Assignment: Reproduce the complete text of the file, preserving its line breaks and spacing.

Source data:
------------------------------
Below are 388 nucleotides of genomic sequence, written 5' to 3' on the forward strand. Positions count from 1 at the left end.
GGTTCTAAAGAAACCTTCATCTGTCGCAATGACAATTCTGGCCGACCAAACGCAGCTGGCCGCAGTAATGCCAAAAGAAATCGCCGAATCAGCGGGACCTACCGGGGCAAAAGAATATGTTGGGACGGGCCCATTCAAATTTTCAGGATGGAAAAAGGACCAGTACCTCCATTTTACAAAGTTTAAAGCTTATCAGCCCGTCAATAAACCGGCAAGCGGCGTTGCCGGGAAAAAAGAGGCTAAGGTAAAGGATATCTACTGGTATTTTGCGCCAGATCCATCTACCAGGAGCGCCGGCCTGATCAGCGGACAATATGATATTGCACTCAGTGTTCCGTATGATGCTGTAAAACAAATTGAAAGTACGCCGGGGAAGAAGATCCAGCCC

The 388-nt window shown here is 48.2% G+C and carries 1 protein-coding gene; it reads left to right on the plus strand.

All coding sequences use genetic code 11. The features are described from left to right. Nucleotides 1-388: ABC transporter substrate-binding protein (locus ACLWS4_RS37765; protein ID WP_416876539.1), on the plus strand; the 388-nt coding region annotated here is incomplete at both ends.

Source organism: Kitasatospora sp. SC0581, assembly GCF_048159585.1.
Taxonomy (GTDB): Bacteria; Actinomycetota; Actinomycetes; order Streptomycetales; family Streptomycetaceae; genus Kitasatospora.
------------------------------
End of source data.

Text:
Below are 388 nucleotides of genomic sequence, written 5' to 3' on the forward strand. Positions count from 1 at the left end.
GGTTCTAAAGAAACCTTCATCTGTCGCAATGACAATTCTGGCCGACCAAACGCAGCTGGCCGCAGTAATGCCAAAAGAAATCGCCGAATCAGCGGGACCTACCGGGGCAAAAGAATATGTTGGGACGGGCCCATTCAAATTTTCAGGATGGAAAAAGGACCAGTACCTCCATTTTACAAAGTTTAAAGCTTATCAGCCCGTCAATAAACCGGCAAGCGGCGTTGCCGGGAAAAAAGAGGCTAAGGTAAAGGATATCTACTGGTATTTTGCGCCAGATCCATCTACCAGGAGCGCCGGCCTGATCAGCGGACAATATGATATTGCACTCAGTGTTCCGTATGATGCTGTAAAACAAATTGAAAGTACGCCGGGGAAGAAGATCCAGCCC

The 388-nt window shown here is 48.2% G+C and carries 1 protein-coding gene; it reads left to right on the plus strand.

All coding sequences use genetic code 11. The features are described from left to right. Nucleotides 1-388: ABC transporter substrate-binding protein (locus ACLWS4_RS37765; protein ID WP_416876539.1), on the plus strand; the 388-nt coding region annotated here is incomplete at both ends.

Source organism: Kitasatospora sp. SC0581, assembly GCF_048159585.1.
Taxonomy (GTDB): Bacteria; Actinomycetota; Actinomycetes; order Streptomycetales; family Streptomycetaceae; genus Kitasatospora.